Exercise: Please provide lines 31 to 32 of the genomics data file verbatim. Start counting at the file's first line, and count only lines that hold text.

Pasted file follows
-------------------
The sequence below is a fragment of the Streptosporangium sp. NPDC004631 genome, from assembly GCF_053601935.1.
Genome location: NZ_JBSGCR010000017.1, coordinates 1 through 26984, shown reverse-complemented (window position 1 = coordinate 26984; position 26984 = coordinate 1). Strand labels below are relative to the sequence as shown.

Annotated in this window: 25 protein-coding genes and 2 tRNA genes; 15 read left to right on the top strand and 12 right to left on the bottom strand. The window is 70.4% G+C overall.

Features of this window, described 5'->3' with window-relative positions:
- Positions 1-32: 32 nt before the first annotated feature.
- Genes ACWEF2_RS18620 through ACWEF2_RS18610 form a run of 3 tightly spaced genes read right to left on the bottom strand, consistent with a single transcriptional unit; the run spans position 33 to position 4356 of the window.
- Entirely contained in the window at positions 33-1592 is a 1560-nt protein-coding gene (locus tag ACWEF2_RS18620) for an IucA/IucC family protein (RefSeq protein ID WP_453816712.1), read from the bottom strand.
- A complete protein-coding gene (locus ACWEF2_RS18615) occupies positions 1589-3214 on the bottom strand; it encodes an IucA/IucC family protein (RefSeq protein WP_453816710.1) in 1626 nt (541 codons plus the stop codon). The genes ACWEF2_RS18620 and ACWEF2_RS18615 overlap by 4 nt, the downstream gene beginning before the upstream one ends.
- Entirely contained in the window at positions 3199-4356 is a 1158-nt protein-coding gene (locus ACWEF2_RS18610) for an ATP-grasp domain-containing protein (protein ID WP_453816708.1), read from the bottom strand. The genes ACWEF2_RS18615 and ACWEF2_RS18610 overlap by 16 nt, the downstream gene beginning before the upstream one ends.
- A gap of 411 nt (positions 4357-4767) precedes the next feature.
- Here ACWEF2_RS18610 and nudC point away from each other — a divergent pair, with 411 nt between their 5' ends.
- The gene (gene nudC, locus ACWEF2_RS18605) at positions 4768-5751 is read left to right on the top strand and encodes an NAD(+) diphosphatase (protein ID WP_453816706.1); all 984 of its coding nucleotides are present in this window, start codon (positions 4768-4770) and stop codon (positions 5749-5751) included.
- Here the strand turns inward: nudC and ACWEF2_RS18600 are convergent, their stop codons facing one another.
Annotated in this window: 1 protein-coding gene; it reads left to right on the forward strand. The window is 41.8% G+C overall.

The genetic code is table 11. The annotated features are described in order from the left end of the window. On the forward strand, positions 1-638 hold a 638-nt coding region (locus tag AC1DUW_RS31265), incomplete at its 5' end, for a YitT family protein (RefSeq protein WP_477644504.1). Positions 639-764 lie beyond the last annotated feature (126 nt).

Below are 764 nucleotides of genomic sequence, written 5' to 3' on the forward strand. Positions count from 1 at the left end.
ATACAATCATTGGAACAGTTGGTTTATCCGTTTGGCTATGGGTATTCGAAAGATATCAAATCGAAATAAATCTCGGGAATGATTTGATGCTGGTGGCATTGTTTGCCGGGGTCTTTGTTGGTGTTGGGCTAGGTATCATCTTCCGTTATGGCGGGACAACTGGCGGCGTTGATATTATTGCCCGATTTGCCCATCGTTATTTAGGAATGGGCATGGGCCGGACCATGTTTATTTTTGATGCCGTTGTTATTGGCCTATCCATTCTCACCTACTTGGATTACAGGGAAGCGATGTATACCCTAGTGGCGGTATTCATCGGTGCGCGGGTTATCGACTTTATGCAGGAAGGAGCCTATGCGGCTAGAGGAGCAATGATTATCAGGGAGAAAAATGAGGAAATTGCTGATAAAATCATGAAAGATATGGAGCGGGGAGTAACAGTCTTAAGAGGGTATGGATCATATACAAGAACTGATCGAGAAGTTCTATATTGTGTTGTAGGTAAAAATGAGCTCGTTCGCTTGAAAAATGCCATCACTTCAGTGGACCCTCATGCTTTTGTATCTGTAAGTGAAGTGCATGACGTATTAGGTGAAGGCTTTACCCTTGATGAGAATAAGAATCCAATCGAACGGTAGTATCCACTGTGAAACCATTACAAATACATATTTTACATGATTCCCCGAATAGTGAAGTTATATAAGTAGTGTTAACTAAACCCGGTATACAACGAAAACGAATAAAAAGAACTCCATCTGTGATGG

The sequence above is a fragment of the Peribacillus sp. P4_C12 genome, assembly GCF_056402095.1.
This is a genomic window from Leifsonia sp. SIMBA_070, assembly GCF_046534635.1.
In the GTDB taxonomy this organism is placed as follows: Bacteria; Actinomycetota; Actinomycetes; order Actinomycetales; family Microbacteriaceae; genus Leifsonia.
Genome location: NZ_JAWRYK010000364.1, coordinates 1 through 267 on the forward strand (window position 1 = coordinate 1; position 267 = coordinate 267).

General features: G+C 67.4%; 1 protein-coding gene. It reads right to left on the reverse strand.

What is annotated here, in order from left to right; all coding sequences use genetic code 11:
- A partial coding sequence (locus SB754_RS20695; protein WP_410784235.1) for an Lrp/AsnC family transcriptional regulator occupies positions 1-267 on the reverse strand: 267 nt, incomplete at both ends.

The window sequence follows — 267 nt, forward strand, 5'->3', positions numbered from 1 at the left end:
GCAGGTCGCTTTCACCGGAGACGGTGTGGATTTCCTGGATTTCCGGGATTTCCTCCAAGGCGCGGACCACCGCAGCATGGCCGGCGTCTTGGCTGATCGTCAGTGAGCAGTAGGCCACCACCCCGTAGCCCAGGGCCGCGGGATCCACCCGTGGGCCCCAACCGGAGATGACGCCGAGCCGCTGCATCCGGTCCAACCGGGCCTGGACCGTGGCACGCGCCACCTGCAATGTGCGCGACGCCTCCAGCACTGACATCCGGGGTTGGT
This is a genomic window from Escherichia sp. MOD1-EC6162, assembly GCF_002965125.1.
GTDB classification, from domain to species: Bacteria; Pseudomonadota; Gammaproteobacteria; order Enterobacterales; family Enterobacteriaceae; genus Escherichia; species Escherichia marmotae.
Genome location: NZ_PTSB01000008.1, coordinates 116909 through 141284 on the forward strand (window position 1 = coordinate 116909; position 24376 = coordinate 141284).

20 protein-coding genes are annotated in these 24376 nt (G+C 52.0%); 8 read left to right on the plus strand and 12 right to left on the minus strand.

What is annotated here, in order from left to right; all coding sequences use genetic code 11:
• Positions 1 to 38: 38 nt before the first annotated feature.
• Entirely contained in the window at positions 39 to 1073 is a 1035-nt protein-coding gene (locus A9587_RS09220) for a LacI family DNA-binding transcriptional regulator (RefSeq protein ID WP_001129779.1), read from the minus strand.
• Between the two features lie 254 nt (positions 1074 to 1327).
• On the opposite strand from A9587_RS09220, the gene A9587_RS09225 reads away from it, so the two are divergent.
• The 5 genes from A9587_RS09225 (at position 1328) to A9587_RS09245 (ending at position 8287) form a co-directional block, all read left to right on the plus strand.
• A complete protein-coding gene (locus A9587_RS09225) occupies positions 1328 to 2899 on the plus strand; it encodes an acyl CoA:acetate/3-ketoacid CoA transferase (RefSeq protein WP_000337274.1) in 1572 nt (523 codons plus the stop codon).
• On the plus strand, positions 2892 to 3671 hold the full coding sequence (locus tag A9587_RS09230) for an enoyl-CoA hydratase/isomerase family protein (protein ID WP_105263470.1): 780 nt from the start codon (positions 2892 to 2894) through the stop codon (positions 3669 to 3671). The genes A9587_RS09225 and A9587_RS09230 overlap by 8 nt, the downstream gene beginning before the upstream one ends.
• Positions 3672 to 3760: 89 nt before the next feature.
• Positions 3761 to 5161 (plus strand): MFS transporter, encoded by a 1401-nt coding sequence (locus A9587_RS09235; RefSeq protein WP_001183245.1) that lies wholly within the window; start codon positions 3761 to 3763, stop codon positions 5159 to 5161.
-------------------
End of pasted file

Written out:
What is annotated here, in order from left to right; all coding sequences use genetic code 11:
• Positions 1 to 38: 38 nt before the first annotated feature.